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4 steps to build strong customer relationships

4 steps to build strong customer relationships

January 2012

In a perfect world, businesses would have the ability (and the time) to create personalised relationships with potential customers and be able to customise their communications to meet each customer’s needs. But the world is not perfect, so businesses will continue to look for new ways to solve specific customer problems and sell more products. Doing this is often cost-prohibitive and occupies too much of the business’s and customer’s time.

Most small and medium businesses (SMBs) actually don’t have a solid customer relationship management (CRM) system in place. In some cases, SMBs can get away with using third-party list sources to get an average assessment of their customer base, so a large-scale CRM system isn’t always necessary.

Managing customer relationships—in four steps

Setting up and managing individual customer relationships can be broken up into four related tasks.

  1. Identify customers. The first task in setting up a relationship is to identify, individually, the party at the other end of the relationship. Many companies don't really know the identities of many of their customers, so for them this first step is absolutely crucial.
  2. Differentiate customers. Knowing how customers are different allows a company to first focus its resources on the customers who bring in the most value for the business, and then to devise and implement customer-specific strategies designed to satisfy different customer needs.
  3. Interact with customers. Companies must improve the effectiveness of their interactions with customers. Each successive interaction with a customer should take place in the context of all previous interactions with that customer.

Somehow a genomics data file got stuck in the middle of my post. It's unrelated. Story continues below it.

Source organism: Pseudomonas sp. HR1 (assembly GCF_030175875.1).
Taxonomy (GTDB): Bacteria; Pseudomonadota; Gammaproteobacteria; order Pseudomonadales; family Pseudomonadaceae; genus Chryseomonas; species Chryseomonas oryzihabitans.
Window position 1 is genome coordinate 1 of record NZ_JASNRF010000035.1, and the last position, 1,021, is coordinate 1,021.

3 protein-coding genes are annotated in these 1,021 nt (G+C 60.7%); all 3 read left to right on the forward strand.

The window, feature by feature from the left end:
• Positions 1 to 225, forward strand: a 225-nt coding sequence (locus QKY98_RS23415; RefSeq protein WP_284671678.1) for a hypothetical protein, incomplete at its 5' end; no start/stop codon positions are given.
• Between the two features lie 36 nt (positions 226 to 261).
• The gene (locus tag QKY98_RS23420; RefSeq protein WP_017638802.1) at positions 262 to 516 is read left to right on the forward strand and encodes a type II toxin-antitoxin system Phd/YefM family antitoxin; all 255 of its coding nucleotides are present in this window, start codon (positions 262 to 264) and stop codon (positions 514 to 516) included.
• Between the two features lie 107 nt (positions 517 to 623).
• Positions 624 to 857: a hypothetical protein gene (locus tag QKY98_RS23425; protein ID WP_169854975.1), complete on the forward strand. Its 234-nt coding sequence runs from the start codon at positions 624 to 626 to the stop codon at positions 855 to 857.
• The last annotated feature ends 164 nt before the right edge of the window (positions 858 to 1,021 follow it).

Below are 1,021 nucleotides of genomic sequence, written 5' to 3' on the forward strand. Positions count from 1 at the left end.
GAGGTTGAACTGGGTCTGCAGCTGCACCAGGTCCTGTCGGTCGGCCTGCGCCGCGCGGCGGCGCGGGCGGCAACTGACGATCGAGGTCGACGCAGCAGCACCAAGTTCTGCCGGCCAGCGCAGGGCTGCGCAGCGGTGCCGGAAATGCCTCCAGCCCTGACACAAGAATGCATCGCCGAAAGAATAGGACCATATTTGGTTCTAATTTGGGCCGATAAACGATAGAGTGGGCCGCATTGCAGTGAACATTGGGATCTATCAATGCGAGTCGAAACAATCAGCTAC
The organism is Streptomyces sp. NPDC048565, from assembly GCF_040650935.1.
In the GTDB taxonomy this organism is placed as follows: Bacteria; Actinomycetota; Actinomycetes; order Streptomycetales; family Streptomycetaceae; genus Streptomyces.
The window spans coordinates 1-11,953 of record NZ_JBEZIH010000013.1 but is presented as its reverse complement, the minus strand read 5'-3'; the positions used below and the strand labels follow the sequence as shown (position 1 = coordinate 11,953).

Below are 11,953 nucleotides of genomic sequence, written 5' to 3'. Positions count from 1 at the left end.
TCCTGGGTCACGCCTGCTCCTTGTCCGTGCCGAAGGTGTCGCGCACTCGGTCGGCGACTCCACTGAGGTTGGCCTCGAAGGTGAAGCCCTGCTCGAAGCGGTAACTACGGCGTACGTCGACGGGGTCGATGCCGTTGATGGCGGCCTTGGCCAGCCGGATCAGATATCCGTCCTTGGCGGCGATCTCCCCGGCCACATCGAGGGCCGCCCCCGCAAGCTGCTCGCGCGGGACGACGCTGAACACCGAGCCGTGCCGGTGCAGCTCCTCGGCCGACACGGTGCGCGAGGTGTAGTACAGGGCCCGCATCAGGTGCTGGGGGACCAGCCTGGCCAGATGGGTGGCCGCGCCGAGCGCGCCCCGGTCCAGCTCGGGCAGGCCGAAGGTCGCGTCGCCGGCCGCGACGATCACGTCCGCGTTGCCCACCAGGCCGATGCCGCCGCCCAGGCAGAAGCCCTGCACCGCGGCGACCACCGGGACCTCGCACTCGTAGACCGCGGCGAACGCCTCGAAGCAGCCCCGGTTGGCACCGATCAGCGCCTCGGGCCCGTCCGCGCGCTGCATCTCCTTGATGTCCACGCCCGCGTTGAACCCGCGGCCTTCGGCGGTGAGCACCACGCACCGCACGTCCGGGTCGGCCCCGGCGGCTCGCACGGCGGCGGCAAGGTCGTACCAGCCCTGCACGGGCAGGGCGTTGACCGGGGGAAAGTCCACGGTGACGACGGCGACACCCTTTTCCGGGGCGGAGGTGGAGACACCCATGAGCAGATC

4. Customise treatment. If possible, a business should adapt some aspect of its behavior toward a customer, based on that individual's needs and value. 
CRM vs. database management—which one is right for you?

Ensuring the effectiveness of marketing promotions is critical to the growth of any business. There are typically two ways to do this. The first is CRM—a common strategy that businesses implement to manage interaction with customers—both current and prospective. HP Customer Relationship Management Services provide efficient, effective services that let you recruit, retain and reward your best customers, anywhere in the world.

The second is Database Management, which uses segmentation, measurement, data modeling, and analysis to enable businesses to automate the collection and use of customer insight in their campaigns.

Increasing sales with CRM software

CRM can help sales in a multitude of ways. Here are just a few:

  • Keeping customer data in one place: Sales teams spend too much time putting together customer data stored in different locations. CRM software lets people access data on a customer’s past purchases, behavior, preferences and usage, as well as demographic and contact information—quickly.